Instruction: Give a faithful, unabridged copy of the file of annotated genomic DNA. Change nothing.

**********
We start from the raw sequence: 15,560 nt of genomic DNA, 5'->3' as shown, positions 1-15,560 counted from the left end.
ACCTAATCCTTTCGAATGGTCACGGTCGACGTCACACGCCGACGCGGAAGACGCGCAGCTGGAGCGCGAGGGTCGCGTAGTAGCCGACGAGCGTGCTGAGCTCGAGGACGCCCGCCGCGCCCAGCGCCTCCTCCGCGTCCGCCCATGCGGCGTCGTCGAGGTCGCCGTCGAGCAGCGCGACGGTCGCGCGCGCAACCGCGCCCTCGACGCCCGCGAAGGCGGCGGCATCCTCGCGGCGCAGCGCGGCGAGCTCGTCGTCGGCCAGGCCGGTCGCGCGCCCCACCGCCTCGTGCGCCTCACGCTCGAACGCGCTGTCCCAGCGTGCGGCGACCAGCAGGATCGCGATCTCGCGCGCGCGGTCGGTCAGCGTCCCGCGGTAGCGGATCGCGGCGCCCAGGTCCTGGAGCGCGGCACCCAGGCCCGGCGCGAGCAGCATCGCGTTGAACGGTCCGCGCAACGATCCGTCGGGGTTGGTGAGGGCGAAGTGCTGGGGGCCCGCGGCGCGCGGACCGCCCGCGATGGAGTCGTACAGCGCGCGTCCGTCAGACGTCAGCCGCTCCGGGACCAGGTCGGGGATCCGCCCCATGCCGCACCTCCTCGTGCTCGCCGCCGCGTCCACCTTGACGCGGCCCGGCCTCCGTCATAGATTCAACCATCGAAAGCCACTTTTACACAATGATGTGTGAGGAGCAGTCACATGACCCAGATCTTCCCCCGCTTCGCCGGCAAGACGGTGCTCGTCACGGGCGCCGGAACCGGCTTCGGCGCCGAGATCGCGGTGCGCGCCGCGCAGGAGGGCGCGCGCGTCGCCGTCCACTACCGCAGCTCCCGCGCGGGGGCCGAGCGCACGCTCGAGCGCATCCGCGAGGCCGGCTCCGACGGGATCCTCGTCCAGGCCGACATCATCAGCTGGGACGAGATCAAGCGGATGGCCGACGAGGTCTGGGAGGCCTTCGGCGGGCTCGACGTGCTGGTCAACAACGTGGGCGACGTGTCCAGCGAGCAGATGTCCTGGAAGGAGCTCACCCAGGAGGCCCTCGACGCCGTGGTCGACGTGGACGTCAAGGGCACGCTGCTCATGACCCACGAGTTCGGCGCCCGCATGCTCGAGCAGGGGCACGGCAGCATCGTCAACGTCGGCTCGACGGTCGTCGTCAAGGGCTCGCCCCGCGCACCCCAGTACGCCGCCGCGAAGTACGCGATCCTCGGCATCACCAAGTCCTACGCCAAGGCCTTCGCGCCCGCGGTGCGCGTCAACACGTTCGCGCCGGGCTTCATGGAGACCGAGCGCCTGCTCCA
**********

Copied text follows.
We start from the raw sequence: 15,560 nt of genomic DNA, 5'->3' as shown, positions 1-15,560 counted from the left end.
ACCTAATCCTTTCGAATGGTCACGGTCGACGTCACACGCCGACGCGGAAGACGCGCAGCTGGAGCGCGAGGGTCGCGTAGTAGCCGACGAGCGTGCTGAGCTCGAGGACGCCCGCCGCGCCCAGCGCCTCCTCCGCGTCCGCCCATGCGGCGTCGTCGAGGTCGCCGTCGAGCAGCGCGACGGTCGCGCGCGCAACCGCGCCCTCGACGCCCGCGAAGGCGGCGGCATCCTCGCGGCGCAGCGCGGCGAGCTCGTCGTCGGCCAGGCCGGTCGCGCGCCCCACCGCCTCGTGCGCCTCACGCTCGAACGCGCTGTCCCAGCGTGCGGCGACCAGCAGGATCGCGATCTCGCGCGCGCGGTCGGTCAGCGTCCCGCGGTAGCGGATCGCGGCGCCCAGGTCCTGGAGCGCGGCACCCAGGCCCGGCGCGAGCAGCATCGCGTTGAACGGTCCGCGCAACGATCCGTCGGGGTTGGTGAGGGCGAAGTGCTGGGGGCCCGCGGCGCGCGGACCGCCCGCGATGGAGTCGTACAGCGCGCGTCCGTCAGACGTCAGCCGCTCCGGGACCAGGTCGGGGATCCGCCCCATGCCGCACCTCCTCGTGCTCGCCGCCGCGTCCACCTTGACGCGGCCCGGCCTCCGTCATAGATTCAACCATCGAAAGCCACTTTTACACAATGATGTGTGAGGAGCAGTCACATGACCCAGATCTTCCCCCGCTTCGCCGGCAAGACGGTGCTCGTCACGGGCGCCGGAACCGGCTTCGGCGCCGAGATCGCGGTGCGCGCCGCGCAGGAGGGCGCGCGCGTCGCCGTCCACTACCGCAGCTCCCGCGCGGGGGCCGAGCGCACGCTCGAGCGCATCCGCGAGGCCGGCTCCGACGGGATCCTCGTCCAGGCCGACATCATCAGCTGGGACGAGATCAAGCGGATGGCCGACGAGGTCTGGGAGGCCTTCGGCGGGCTCGACGTGCTGGTCAACAACGTGGGCGACGTGTCCAGCGAGCAGATGTCCTGGAAGGAGCTCACCCAGGAGGCCCTCGACGCCGTGGTCGACGTGGACGTCAAGGGCACGCTGCTCATGACCCACGAGTTCGGCGCCCGCATGCTCGAGCAGGGGCACGGCAGCATCGTCAACGTCGGCTCGACGGTCGTCGTCAAGGGCTCGCCCCGCGCACCCCAGTACGCCGCCGCGAAGTACGCGATCCTCGGCATCACCAAGTCCTACGCCAAGGCCTTCGCGCCCGCGGTGCGCGTCAACACGTTCGCGCCGGGCTTCATGGAGACCGAGCGCCTGCTCCA